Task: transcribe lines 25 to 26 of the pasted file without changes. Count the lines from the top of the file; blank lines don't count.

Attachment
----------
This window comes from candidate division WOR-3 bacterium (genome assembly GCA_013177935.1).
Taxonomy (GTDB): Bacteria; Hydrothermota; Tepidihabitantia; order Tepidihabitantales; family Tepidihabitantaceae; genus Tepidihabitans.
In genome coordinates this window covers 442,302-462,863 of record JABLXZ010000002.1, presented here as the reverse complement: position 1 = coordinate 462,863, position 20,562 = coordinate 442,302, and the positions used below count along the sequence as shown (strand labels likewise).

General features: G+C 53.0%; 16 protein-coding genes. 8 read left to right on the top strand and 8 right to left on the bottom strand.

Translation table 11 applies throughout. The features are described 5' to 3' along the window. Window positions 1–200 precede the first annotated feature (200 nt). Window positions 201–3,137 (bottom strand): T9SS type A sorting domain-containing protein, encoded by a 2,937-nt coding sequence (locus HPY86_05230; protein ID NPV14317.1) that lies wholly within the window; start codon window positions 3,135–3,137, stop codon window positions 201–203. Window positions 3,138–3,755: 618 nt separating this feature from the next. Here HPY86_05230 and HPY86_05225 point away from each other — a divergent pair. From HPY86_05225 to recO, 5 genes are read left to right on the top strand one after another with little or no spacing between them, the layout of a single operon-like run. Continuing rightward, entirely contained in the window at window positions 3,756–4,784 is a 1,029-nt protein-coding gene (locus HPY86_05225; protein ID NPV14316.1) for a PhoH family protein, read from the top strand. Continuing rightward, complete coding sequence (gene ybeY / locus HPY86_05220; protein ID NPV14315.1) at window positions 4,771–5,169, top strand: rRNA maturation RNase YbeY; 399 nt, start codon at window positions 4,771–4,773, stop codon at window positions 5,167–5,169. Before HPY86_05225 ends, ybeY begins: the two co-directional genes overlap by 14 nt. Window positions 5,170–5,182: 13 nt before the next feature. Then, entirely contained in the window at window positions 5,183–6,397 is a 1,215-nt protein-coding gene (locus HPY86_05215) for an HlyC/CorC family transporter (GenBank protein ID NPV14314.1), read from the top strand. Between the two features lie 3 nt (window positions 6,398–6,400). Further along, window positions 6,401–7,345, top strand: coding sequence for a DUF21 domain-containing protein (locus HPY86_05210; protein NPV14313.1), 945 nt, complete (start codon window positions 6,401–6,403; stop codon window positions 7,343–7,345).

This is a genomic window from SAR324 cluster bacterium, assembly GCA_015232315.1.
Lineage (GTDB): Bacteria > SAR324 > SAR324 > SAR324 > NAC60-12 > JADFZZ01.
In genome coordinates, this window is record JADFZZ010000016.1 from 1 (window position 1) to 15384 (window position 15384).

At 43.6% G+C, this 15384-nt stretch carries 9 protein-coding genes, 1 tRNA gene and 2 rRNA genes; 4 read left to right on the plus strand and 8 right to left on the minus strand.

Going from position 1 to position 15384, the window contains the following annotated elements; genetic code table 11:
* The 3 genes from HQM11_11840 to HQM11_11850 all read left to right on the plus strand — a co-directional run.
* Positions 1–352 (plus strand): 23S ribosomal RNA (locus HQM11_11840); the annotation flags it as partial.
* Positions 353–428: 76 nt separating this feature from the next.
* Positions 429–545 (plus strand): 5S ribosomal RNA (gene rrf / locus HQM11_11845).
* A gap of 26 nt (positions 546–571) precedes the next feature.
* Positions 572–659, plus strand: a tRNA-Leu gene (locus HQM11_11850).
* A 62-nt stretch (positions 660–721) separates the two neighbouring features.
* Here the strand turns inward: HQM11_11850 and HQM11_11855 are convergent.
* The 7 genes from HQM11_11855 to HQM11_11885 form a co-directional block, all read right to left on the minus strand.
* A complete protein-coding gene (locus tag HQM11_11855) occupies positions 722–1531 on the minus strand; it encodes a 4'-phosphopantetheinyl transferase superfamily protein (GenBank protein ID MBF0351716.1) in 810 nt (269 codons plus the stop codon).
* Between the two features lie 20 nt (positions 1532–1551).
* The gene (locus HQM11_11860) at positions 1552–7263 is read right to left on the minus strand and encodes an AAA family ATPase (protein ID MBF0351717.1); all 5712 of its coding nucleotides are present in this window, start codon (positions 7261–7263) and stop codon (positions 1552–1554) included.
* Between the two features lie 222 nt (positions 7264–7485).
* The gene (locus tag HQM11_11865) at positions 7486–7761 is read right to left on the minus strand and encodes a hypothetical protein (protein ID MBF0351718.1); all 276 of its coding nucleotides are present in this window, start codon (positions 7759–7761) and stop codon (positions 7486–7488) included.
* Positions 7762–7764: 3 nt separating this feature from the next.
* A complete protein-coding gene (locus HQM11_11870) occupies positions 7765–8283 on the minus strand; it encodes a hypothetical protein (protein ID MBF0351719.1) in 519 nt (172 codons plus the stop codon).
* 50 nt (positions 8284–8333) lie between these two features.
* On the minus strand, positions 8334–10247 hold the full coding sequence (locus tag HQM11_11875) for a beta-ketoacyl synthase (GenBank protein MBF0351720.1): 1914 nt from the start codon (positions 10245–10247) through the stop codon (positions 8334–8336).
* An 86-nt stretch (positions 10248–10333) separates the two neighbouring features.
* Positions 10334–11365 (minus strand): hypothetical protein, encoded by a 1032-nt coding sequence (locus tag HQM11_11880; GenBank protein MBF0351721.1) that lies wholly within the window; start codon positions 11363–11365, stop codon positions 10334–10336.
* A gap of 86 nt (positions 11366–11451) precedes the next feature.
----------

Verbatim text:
* Positions 7762–7764: 3 nt separating this feature from the next.
* A complete protein-coding gene (locus HQM11_11870) occupies positions 7765–8283 on the minus strand; it encodes a hypothetical protein (protein ID MBF0351719.1) in 519 nt (172 codons plus the stop codon).